Ragga

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Raggamuffin music, usually abbreviated as ragga, is a sub-genre of dancehall music or reggae, in which the instrumentation primarily consists of electronic music. In the same way of hip hop, Sampling often serves a prominent role in raggamuffin music as well.

Wayne Smith's "Under Me Sleng Teng" was produced by King Jammy in 1985 on a Casio MT-40 synthesizer, and is generally recognized as the seminal ragga song. "Sleng Teng" boosted Jammy's popularity immensely, and other producers quickly released their own versions of the riddim, accompanied by dozens of different vocalists.

Ragga is now mainly used as a synonym for dancehall reggae or for describing dancehall with a deejay chatting rather than deejaying or singing on top of the riddim.

Contents

Origins

Ragga originated in Jamaica during the 1980s, at the same time that electronic dance music's popularity was increasing globally. One of the reasons for ragga's swift propagation is that it is generally easier and less expensive to produce than reggae performed on traditional musical instruments. Ragga evolved first in Jamaica, and later in Europe, North America, and Africa, eventually spreading to Japan, India, and the rest of the world. Ragga heavily influenced early jungle music, and also spawned the syncretistic bhangragga style when fused with bhangra. In the 1990s, Ragga and breakcore music fused, creating a style known as Raggacore.

Ragga and hip hop music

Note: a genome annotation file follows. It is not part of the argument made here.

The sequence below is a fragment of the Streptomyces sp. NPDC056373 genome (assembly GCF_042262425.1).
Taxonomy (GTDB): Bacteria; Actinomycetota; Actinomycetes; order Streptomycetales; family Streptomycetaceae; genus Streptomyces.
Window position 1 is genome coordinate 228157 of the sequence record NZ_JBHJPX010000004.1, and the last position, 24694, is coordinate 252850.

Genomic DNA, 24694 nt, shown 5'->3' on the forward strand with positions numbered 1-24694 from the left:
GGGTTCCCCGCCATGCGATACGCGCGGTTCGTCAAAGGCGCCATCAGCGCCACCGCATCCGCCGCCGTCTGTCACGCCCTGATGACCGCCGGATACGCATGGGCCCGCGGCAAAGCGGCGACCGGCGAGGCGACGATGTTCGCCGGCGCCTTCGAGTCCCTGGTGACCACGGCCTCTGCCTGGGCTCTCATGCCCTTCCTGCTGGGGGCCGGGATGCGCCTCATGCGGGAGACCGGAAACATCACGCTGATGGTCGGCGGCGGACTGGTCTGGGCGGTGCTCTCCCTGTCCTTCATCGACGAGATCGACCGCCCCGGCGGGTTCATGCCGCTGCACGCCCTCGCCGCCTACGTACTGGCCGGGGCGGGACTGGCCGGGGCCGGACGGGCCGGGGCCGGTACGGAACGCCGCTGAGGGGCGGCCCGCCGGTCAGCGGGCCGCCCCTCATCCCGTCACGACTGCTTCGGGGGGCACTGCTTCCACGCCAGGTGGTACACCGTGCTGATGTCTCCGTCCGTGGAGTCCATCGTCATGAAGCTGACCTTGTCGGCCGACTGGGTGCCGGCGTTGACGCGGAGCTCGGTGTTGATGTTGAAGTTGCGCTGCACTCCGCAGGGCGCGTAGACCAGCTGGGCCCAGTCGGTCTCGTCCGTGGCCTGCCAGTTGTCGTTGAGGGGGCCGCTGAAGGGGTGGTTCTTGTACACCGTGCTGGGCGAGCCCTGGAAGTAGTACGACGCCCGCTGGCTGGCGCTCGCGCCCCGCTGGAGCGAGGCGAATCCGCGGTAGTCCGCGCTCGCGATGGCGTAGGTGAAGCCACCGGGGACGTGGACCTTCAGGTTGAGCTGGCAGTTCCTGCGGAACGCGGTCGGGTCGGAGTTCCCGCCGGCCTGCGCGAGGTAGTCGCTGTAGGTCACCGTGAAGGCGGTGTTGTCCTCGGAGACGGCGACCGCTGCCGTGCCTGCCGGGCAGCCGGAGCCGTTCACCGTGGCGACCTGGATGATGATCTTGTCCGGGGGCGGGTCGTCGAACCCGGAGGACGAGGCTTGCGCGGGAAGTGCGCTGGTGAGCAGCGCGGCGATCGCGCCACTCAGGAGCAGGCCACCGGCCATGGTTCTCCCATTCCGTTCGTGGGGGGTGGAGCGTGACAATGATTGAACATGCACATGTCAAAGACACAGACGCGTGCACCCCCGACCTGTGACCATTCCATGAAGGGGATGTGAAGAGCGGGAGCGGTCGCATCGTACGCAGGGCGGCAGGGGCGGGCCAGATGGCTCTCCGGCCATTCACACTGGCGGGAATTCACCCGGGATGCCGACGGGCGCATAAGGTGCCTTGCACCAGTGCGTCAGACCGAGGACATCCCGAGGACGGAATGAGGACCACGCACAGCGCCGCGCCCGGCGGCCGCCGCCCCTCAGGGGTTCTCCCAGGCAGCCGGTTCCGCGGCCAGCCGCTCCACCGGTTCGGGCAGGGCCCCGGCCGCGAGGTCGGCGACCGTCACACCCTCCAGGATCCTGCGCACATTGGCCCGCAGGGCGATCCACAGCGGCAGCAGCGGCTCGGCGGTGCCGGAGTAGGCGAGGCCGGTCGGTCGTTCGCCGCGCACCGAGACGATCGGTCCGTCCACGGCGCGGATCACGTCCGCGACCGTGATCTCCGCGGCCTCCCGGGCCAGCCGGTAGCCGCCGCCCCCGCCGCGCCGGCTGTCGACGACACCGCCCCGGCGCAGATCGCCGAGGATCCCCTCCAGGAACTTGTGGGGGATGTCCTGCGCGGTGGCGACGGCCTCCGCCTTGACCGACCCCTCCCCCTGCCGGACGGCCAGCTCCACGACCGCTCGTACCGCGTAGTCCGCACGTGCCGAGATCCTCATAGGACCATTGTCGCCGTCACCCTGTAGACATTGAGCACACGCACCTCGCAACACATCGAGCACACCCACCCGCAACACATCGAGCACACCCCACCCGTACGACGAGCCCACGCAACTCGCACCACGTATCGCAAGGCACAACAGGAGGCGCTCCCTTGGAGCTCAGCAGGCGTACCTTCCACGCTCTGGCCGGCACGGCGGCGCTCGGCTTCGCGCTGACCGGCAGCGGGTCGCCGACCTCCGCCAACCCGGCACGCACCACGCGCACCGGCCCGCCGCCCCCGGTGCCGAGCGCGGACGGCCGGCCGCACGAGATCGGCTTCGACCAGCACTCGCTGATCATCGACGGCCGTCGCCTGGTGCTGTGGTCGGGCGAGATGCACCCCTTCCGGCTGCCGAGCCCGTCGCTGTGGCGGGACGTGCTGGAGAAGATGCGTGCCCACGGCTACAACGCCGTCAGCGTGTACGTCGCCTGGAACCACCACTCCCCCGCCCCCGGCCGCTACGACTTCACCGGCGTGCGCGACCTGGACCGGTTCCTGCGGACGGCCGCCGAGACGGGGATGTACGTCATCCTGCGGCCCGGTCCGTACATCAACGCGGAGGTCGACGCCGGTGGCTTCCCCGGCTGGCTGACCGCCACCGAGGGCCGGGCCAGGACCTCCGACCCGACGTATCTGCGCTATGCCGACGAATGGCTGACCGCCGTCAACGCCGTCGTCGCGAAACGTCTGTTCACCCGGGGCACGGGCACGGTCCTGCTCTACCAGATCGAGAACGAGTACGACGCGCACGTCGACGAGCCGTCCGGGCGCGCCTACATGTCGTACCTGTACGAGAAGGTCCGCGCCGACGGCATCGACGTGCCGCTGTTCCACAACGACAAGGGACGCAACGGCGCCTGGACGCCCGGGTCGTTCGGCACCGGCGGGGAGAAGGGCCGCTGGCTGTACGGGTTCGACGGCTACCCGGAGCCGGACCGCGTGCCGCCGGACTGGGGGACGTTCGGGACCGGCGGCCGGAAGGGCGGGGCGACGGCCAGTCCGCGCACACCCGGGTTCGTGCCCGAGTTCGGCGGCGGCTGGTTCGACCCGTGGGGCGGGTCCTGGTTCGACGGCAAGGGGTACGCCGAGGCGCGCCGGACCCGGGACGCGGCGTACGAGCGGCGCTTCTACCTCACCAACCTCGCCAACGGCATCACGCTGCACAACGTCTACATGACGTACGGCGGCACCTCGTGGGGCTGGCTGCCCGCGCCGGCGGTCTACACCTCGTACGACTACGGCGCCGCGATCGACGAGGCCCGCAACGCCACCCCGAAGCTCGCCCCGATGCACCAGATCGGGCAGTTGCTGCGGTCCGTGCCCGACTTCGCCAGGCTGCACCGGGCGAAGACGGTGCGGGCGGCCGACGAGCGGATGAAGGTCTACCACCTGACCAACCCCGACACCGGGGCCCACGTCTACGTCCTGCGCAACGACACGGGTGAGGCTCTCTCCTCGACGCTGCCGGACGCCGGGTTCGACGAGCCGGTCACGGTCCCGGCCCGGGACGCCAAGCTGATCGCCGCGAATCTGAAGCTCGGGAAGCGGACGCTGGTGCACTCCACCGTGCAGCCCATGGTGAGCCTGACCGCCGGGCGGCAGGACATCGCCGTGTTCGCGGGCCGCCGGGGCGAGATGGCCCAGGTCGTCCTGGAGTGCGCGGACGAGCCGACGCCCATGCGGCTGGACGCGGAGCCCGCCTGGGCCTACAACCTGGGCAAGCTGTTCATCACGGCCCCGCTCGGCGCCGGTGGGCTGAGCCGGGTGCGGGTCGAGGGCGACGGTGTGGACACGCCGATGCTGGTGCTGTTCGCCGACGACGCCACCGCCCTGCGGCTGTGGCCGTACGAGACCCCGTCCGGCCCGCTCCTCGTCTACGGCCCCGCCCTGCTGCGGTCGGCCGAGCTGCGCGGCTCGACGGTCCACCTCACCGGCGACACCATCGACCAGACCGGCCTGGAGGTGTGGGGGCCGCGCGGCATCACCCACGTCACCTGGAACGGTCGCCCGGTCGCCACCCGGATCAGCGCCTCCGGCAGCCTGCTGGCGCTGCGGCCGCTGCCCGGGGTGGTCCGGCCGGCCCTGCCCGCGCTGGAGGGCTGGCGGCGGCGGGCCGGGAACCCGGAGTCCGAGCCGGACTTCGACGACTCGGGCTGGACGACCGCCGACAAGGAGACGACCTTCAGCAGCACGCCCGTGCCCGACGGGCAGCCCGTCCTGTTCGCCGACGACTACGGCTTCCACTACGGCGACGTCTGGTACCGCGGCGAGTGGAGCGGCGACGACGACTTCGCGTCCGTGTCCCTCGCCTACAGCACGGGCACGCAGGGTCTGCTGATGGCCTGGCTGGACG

In the late 1980s, influential Jamaican rapper Daddy Freddy's pioneering efforts in fusing ragga with hip hop music earned him international acclaim while helping to publicize and popularize ragga. In 1987, Daddy Freddy and Asher D's "Ragamuffin Hip-Hop" became the first multinational single to feature the word ragga in its title. In 1992, Canadian hip hop group Rascalz released their debut album under the name "Ragga Muffin Rascals". As ragga matured, an increasing number of dancehall artists began to appropriate stylistic elements of hip hop music, while ragga music, in turn, influenced more and more hip hop artists, most notably KRS-One, the Boot Camp Clik, Das EFX, Busta Rhymes, as well as some artists with ragga-influenced styles, like early Common, Main Source,Ill Al Scratch, Fu-Schnickens, and Redman. Artists like Mad Lion grew in popularity during this early 90's trend, exemplified by his crossing from Reggae to Hip-Hop Culture.

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